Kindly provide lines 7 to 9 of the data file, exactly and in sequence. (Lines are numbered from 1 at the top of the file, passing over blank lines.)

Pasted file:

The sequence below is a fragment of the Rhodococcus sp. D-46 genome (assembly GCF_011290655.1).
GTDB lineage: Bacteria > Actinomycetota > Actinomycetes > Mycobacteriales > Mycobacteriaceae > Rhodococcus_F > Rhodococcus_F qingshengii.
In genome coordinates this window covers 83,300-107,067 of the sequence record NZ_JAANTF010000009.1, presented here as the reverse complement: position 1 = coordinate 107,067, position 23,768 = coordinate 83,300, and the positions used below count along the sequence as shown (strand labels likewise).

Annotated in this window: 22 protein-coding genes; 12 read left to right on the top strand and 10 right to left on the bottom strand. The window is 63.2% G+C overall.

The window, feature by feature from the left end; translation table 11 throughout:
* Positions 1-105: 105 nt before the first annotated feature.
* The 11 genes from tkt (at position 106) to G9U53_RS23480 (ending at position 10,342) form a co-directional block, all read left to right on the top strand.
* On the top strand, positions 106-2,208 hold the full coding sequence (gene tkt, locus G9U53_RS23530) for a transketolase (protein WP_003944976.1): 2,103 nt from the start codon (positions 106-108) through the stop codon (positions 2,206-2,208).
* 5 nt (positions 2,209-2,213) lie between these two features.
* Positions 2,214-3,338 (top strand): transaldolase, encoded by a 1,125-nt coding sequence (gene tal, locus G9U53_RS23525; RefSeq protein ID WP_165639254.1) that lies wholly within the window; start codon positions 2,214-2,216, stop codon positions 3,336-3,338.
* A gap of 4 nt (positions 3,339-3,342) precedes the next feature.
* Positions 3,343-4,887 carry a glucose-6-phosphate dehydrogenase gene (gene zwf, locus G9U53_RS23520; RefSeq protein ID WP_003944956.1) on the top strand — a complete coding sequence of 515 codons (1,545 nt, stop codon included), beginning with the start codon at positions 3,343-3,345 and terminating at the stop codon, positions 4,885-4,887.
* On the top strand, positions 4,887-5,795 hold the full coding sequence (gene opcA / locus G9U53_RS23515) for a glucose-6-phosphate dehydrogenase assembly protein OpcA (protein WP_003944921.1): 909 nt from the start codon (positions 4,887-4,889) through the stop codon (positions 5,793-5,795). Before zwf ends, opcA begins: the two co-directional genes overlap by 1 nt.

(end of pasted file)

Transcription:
* The 11 genes from tkt (at position 106) to G9U53_RS23480 (ending at position 10,342) form a co-directional block, all read left to right on the top strand.
* On the top strand, positions 106-2,208 hold the full coding sequence (gene tkt, locus G9U53_RS23530) for a transketolase (protein WP_003944976.1): 2,103 nt from the start codon (positions 106-108) through the stop codon (positions 2,206-2,208).
* 5 nt (positions 2,209-2,213) lie between these two features.